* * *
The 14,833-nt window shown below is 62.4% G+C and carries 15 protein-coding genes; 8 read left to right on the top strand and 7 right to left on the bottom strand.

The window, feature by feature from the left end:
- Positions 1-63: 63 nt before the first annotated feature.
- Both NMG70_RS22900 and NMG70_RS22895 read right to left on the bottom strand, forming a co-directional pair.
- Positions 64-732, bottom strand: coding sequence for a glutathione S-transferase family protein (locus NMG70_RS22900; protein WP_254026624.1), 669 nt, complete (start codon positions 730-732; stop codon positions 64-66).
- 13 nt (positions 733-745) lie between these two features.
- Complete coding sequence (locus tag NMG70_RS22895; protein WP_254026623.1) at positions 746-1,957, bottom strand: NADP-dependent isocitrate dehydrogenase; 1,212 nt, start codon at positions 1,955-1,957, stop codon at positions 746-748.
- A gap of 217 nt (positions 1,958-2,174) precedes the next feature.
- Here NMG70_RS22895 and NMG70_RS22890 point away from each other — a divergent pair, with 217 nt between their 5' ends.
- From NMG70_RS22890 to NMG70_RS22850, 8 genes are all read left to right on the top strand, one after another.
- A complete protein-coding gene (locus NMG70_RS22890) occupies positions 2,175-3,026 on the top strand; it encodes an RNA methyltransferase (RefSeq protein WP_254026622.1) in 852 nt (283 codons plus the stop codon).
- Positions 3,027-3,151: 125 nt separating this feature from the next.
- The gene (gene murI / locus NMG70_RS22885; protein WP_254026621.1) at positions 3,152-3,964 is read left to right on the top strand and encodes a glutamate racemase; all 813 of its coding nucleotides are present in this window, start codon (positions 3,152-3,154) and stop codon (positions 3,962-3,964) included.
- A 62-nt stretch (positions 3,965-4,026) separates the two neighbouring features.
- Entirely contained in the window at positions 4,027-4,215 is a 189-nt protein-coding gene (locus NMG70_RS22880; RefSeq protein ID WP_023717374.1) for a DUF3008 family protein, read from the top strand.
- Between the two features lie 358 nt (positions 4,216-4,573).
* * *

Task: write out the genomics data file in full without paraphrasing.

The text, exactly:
The 14,833-nt window shown below is 62.4% G+C and carries 15 protein-coding genes; 8 read left to right on the top strand and 7 right to left on the bottom strand.

The window, feature by feature from the left end:
- Positions 1-63: 63 nt before the first annotated feature.
- Both NMG70_RS22900 and NMG70_RS22895 read right to left on the bottom strand, forming a co-directional pair.
- Positions 64-732, bottom strand: coding sequence for a glutathione S-transferase family protein (locus NMG70_RS22900; protein WP_254026624.1), 669 nt, complete (start codon positions 730-732; stop codon positions 64-66).
- 13 nt (positions 733-745) lie between these two features.
- Complete coding sequence (locus tag NMG70_RS22895; protein WP_254026623.1) at positions 746-1,957, bottom strand: NADP-dependent isocitrate dehydrogenase; 1,212 nt, start codon at positions 1,955-1,957, stop codon at positions 746-748.
- A gap of 217 nt (positions 1,958-2,174) precedes the next feature.
- Here NMG70_RS22895 and NMG70_RS22890 point away from each other — a divergent pair, with 217 nt between their 5' ends.
- From NMG70_RS22890 to NMG70_RS22850, 8 genes are all read left to right on the top strand, one after another.
- A complete protein-coding gene (locus NMG70_RS22890) occupies positions 2,175-3,026 on the top strand; it encodes an RNA methyltransferase (RefSeq protein WP_254026622.1) in 852 nt (283 codons plus the stop codon).
- Positions 3,027-3,151: 125 nt separating this feature from the next.
- The gene (gene murI / locus NMG70_RS22885; protein WP_254026621.1) at positions 3,152-3,964 is read left to right on the top strand and encodes a glutamate racemase; all 813 of its coding nucleotides are present in this window, start codon (positions 3,152-3,154) and stop codon (positions 3,962-3,964) included.
- A 62-nt stretch (positions 3,965-4,026) separates the two neighbouring features.
- Entirely contained in the window at positions 4,027-4,215 is a 189-nt protein-coding gene (locus NMG70_RS22880; RefSeq protein ID WP_023717374.1) for a DUF3008 family protein, read from the top strand.
- Between the two features lie 358 nt (positions 4,216-4,573).